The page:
After our trip to wd-50, Guy and I had not intended on taking advantage of Restaurant Week. I don’t believe we’ve ever taken advantage of Restaurant Week, come to that. But my boss called Guy and asked where we were going, and apparently that’s all it took.
Well, that and the fact that
We’ve actually been to Roy’s three times—once when we were first dating, again for our one-year anniversary (a whole one, this time) and then again in Kona on our first trip visiting my parents, when it was absolutely essential that we have a night to ourselves.
It was far more crowded than I’d ever seen it, though hardly anybody was ordering the Prix Fixe. And to be honest, there wasn’t much on there that I wanted—miso soup? Spring greens? Shrimp lo mein? I’m sure it’s the very best shrimp lo mein in the whole world, but there was no way I was spending $24 on a noodle stir fry. The options were so limited that Guy ordered the salmon on soba noodles even though he doesn’t like salmon. We both ordered the Sichaun braised short ribs to start, and I, in a wild surge of homesickness, ordered the glorified loco moco.
A loco moco (real name) costs you about $2.00 at Café 100. You get a Styrofoam cup filled up halfway with rice, an overdone hamburger patty, and an egg, topped with gravy. I’ve only had it once or twice—it’s no spam musubi or cone sushi.
We had asked for water when we were seated, but none came. As we ordered, our server went through the list of “sparkling, still, etc.” and I said—or meant to say—plain water is fine. We were brought a bottle of Figi. Guy growled. The server rolled his eyes, but the $8.00 or whatever that bottle would have run us did not appear on the bill.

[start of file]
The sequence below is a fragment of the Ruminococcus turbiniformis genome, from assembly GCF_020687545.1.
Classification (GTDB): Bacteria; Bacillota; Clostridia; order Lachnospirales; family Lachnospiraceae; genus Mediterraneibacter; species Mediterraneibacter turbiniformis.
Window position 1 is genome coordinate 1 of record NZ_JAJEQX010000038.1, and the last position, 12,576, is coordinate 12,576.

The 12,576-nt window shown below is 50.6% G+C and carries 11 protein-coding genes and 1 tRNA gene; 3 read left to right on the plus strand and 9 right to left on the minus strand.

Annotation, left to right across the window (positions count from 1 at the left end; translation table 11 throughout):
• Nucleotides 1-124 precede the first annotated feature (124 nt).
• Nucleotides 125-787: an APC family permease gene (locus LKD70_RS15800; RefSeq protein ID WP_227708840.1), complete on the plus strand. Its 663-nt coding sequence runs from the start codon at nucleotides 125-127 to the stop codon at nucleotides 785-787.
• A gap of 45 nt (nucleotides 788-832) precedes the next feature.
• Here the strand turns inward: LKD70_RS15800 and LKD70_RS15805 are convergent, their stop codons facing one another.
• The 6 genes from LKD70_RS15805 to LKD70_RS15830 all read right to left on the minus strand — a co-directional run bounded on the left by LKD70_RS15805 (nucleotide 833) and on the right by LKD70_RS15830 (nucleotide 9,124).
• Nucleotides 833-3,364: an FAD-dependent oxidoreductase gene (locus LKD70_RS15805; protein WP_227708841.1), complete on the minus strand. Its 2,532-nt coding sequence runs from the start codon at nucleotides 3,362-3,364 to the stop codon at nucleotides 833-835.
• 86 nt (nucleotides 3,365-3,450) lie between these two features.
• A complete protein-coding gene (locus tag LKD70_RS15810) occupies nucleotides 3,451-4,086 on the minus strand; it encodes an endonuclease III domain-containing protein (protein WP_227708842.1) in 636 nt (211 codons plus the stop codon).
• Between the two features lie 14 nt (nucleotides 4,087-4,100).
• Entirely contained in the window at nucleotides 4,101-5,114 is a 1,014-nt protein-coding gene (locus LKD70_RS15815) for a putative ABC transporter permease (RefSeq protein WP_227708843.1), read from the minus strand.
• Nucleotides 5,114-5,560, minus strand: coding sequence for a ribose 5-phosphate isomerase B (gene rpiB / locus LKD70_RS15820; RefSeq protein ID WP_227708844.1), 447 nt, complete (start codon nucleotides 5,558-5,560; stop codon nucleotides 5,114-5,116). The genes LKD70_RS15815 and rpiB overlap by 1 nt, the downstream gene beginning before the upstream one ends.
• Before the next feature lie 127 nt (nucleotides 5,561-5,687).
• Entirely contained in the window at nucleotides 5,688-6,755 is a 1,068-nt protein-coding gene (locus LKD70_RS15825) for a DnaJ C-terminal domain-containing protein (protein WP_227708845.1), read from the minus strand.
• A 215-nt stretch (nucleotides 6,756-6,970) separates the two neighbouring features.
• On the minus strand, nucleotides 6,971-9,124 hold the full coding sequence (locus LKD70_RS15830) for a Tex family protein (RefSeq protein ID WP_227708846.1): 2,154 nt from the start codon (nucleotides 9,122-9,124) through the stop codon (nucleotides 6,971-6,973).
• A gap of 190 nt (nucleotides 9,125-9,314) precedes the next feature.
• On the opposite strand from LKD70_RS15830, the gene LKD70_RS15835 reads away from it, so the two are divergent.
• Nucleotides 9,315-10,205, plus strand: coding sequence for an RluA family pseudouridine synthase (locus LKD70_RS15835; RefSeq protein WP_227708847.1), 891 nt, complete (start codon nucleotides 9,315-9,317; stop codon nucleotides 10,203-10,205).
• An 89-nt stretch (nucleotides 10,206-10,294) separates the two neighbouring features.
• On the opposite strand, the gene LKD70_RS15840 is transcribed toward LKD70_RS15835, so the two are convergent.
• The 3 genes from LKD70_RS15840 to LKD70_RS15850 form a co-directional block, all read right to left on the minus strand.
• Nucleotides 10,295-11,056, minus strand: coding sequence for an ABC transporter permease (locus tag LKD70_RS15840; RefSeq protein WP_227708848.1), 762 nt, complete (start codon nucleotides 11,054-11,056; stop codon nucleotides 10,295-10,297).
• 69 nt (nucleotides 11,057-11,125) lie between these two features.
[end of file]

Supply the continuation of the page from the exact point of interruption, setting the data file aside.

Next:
I’m so glad I went with the two meat dishes. Miso soup would just have been sad. Those were some of the best short ribs I’ve ever had—certainly the most tender. The bones stripped themselves clean at the slightest tug. The fat was juicy but not chewy, and the sauce was peppery and sweet and sour and perhaps even had that fifth flavor that Guy was going on about: umami.
Our food was delivered by someone other than our server—the happiest man I think I’ve ever encountered. Bringing us our food absolutely made his day, and he was so excited for us to be eating it. However—he did attempt to give Guy my loco moco. I guess nobody believed a skinny girl would ever really order it.
It was a disk of properly sticky rice, topped with grilled meatloaf, a sunny egg, and fried onions. It was delicious. The meatloaf was crisp and juicy, and the egg yolk dripped down and it was all very simple and hearty and good.
Guy’s salmon on green soba was tasty…I think. I had a bite and don’t really remember it. That’s probably a bad sign.
Guy had ordered the dessert I wanted—the lilikoi cheesecake with lychee gelée—so I went with the caramel flan. It was too sweet. I suppose if I hadn’t scraped off the berry compote it would have cut the sweetness a little, but I didn’t like berry compote. It reminded me of canned cranberry sauce—and not the smooth kind that you slice up. (I like that kind). Guy claimed it was guava. It was not guava.
Guy’s dessert, on the other hand, was excellent. I don’t usually like flavored cheesecakes—and haven’t like lilikoi cheesecakes in the past—but this wasn’t too overwhelming. I thought the pistachio crumble was a mismatch, but that’s a quibble. And the lychee gelée was perfect. It tasted exactly like lychee.
We split a cup of coffee to combat the sleepiness of a heavy meal consumed in the middle of the day. It has not had much effect. My stomach is only now starting to shrink back to normal size, and I’m looking forward to a light meal of hummus and falafel tonight.
The homesickness, on the other hand, is not assuaged.